Don't get me wrong. Even with all this self discovery and realization, plus the added bonus of actually being able to see this beautiful little beast of a show we created, I was hurting. It's been hard for me to not be on stage with this amazing family. I had to keep reminding myself, "They're still there. They're still your family. The world isn't ending. Life isn't crumbling to pieces." In fact it was quite the opposite. I feel like I've been rebuilt. My heart. The way I communicate. My voice. The butterfly has fully emerged and is getting the first chance to flap his wings.
So last week I was at the doctor for the fourth time in eleven days. I sat there thinking, "This has got to be it...I've got to get some answers. I haven't spoken a word in two weeks. Something's gotta give."
I mustered all my good thoughts and then got my answer. I was told I was going to miss my opening night performance. A moment I'd looked forward to since I was 13 years old. The culmination of a year of hard work and dedication. A moment that could've held that mystical cathartic power that the "old me" so desperately wanted. It's news that could've sent the "me" from last year into a very deep hole, but after the weeks I'd experienced, I had an overwhelming feeling in my gut that...I was going to be just fine. So I looked back at her and simply nodded. The world remained the same and life resumed as normal. Among the news of me not going on, I was also told that I dodged a bullet. This injury can sometimes take months to heal and even then, there was a chance it wouldn't fully recover. So just the fact I'd make a full recovery was gift enough.
A few weeks ago I was lost in my own insecurities and taking for granted all the beautiful chances I've been given over the past year. It's amazing how your outlook changes when you realize what a gift it is, just to have the ability to speak. You begin to see how easy the things, we didn't even realize we love, can be taken away. It's made me appreciate all the moments I've missed, that much more. My friends, the home this show has built, the wide eyed people taking in our story every night. I'll never dampen their significance ever again.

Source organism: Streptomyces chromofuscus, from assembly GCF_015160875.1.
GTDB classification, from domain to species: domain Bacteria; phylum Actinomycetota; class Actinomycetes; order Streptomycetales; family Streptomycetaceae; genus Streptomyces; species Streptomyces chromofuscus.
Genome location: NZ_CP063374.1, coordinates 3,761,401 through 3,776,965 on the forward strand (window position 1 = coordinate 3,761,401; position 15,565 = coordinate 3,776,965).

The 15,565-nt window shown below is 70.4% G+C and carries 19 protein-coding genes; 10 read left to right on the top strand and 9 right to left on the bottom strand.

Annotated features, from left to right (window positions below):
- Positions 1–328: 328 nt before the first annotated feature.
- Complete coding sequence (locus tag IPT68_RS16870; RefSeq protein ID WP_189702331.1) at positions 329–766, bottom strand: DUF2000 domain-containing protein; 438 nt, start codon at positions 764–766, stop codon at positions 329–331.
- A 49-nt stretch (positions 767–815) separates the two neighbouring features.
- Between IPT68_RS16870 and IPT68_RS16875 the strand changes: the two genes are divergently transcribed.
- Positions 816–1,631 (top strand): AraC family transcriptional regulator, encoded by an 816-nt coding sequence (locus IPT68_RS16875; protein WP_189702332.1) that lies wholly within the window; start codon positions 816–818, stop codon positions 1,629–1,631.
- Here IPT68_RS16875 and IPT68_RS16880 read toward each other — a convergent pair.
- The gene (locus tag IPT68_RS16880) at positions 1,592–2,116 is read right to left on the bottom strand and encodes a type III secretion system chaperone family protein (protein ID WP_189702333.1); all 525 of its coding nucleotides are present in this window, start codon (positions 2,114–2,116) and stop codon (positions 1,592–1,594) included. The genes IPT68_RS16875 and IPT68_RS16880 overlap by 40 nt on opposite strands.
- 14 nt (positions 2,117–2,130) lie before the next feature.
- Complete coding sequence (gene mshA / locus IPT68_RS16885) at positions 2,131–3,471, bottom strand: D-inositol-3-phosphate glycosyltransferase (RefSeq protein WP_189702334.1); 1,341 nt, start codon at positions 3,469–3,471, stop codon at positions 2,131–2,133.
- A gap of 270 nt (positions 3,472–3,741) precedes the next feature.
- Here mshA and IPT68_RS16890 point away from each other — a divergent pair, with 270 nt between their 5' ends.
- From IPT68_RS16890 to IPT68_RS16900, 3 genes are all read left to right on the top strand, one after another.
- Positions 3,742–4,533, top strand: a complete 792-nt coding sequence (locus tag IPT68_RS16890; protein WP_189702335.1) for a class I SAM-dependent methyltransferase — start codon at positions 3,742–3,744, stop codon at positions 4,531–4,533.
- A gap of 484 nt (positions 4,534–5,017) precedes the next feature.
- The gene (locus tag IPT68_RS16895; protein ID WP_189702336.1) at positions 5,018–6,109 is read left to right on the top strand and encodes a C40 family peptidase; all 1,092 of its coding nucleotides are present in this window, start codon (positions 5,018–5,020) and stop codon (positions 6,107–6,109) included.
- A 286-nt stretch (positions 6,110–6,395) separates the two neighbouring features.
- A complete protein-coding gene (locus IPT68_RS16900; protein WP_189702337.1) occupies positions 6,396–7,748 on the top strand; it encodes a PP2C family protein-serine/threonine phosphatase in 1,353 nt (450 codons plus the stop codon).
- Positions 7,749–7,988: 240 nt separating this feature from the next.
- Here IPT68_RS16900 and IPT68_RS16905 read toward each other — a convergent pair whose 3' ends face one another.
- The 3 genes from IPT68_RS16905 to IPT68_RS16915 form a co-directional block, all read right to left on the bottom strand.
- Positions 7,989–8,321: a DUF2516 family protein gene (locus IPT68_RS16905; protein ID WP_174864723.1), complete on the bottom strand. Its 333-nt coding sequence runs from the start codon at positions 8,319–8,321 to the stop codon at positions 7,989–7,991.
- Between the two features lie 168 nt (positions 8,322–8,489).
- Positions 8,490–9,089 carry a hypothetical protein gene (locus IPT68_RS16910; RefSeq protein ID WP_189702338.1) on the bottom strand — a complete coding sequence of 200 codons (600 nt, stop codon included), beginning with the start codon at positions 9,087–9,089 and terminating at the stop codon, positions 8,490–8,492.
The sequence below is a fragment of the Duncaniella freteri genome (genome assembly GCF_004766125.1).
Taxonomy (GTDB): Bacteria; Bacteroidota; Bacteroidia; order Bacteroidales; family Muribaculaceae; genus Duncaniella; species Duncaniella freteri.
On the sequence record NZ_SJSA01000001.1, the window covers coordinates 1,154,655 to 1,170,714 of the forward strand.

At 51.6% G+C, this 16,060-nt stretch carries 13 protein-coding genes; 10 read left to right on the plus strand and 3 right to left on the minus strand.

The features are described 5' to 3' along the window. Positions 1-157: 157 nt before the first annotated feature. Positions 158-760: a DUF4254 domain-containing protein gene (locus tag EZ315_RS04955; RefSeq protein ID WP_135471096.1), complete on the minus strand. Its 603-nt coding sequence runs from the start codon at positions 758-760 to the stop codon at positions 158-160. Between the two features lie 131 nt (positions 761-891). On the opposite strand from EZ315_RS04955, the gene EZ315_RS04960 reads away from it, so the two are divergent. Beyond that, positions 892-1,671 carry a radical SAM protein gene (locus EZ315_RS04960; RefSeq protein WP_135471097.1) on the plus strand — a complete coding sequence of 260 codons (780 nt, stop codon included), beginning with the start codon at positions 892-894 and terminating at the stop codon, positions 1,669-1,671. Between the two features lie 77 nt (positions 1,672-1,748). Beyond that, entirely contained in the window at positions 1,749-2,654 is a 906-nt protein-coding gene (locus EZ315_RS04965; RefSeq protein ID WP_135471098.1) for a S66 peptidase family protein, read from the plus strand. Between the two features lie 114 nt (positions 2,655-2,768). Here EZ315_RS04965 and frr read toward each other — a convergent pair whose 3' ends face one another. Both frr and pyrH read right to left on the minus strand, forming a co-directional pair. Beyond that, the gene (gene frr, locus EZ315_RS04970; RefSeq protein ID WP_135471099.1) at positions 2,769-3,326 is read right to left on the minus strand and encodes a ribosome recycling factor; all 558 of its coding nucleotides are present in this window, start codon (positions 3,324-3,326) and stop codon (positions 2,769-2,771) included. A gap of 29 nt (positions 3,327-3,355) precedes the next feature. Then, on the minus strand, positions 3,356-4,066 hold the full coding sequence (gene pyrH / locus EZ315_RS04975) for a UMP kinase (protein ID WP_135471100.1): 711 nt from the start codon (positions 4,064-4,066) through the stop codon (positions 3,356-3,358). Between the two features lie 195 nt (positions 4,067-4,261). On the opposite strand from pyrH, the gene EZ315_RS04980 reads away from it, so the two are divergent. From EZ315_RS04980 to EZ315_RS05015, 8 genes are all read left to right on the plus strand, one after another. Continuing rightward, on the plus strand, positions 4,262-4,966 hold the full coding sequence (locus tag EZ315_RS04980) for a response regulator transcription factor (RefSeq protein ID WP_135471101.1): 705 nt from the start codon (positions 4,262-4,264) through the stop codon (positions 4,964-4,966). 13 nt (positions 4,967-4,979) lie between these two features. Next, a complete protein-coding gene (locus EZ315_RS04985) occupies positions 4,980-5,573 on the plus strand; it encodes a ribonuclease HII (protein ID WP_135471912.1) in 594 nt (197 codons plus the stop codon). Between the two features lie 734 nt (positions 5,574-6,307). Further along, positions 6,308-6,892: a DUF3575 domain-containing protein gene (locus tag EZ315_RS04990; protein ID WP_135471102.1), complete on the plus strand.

I watched proudly from the back of the house on opening night. Dancing along and throwing my energy back at my friends with vigor. That night I was there biggest, if not loudest, cheerleader. It was my turn to be the wide-eyed kid, as I practiced my newly cultivated skills of listening and watching.
As the show progressed, a great weight was lifted off me and I found myself contented.
I didn't need the opening.
I didn't need the recognition.
I didn't need proof of my importance.
I just needed to stand there and breathe and let the world around me in.
I carried that with me throughout the party and deep into the night.
Which brings me to today.
Tonight. A week after opening and more than three weeks since this all began. I'm going to be on stage singing, and acting with my family. It's as if the storm has passed and I'm stepping into the quiet new dawn.
Happy because the person who's stepping on stage, with this profound group of people, tonight has a lot more to offer than he did a few weeks ago.
He has a new voice.
One that's more powerful than ever before, and he wants to use it the way it should've always been used. To live his life to the absolute fullest and embrace every single moment he's given as hard as he can, because sometimes you only get one chance and things can slip away so easily.
It's not always easy to live life quietly, feeling the ground beneath our feet, and letting the small moments surprise us. It's easier to put up our walls and plan out our future beat by beat, forcing it into submission. We don't realize that sometimes if we just stop, shut up, and listen, we can find the things we've been truly missing. The things that might define us for years to come.
Oh, and for those of you who were wondering. That eye twitch I was plagued with for almost a month has magically disappeared. Imagine That...